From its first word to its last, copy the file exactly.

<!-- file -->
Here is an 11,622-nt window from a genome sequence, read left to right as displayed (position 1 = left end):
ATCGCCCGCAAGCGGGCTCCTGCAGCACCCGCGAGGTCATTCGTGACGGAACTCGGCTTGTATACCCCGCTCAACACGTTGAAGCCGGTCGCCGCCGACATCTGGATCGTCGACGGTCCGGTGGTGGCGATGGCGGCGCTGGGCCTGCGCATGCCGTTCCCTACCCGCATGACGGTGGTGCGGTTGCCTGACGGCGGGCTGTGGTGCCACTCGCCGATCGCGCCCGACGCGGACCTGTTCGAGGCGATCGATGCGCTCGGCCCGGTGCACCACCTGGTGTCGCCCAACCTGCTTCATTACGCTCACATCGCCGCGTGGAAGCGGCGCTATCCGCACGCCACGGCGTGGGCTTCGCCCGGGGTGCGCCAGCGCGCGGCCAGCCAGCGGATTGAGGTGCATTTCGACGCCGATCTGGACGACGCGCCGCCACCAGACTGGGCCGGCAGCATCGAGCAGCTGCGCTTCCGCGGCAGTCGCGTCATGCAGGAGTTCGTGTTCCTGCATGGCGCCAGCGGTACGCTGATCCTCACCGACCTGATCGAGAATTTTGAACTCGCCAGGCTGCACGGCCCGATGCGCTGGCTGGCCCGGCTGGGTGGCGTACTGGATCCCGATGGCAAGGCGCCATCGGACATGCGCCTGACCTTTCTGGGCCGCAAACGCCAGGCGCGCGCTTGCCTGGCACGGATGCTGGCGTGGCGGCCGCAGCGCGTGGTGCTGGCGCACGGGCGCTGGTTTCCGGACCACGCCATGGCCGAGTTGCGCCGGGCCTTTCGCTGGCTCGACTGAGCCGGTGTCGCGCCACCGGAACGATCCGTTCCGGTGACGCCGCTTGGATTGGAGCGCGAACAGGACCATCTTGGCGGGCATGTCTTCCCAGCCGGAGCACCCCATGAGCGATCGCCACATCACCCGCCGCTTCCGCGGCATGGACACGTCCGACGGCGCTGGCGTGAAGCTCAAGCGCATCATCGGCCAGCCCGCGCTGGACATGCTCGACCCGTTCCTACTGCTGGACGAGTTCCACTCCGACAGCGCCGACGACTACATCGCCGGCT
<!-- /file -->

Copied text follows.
Here is an 11,622-nt window from a genome sequence, read left to right as displayed (position 1 = left end):
ATCGCCCGCAAGCGGGCTCCTGCAGCACCCGCGAGGTCATTCGTGACGGAACTCGGCTTGTATACCCCGCTCAACACGTTGAAGCCGGTCGCCGCCGACATCTGGATCGTCGACGGTCCGGTGGTGGCGATGGCGGCGCTGGGCCTGCGCATGCCGTTCCCTACCCGCATGACGGTGGTGCGGTTGCCTGACGGCGGGCTGTGGTGCCACTCGCCGATCGCGCCCGACGCGGACCTGTTCGAGGCGATCGATGCGCTCGGCCCGGTGCACCACCTGGTGTCGCCCAACCTGCTTCATTACGCTCACATCGCCGCGTGGAAGCGGCGCTATCCGCACGCCACGGCGTGGGCTTCGCCCGGGGTGCGCCAGCGCGCGGCCAGCCAGCGGATTGAGGTGCATTTCGACGCCGATCTGGACGACGCGCCGCCACCAGACTGGGCCGGCAGCATCGAGCAGCTGCGCTTCCGCGGCAGTCGCGTCATGCAGGAGTTCGTGTTCCTGCATGGCGCCAGCGGTACGCTGATCCTCACCGACCTGATCGAGAATTTTGAACTCGCCAGGCTGCACGGCCCGATGCGCTGGCTGGCCCGGCTGGGTGGCGTACTGGATCCCGATGGCAAGGCGCCATCGGACATGCGCCTGACCTTTCTGGGCCGCAAACGCCAGGCGCGCGCTTGCCTGGCACGGATGCTGGCGTGGCGGCCGCAGCGCGTGGTGCTGGCGCACGGGCGCTGGTTTCCGGACCACGCCATGGCCGAGTTGCGCCGGGCCTTTCGCTGGCTCGACTGAGCCGGTGTCGCGCCACCGGAACGATCCGTTCCGGTGACGCCGCTTGGATTGGAGCGCGAACAGGACCATCTTGGCGGGCATGTCTTCCCAGCCGGAGCACCCCATGAGCGATCGCCACATCACCCGCCGCTTCCGCGGCATGGACACGTCCGACGGCGCTGGCGTGAAGCTCAAGCGCATCATCGGCCAGCCCGCGCTGGACATGCTCGACCCGTTCCTACTGCTGGACGAGTTCCACTCCGACAGCGCCGACGACTACATCGCCGGCT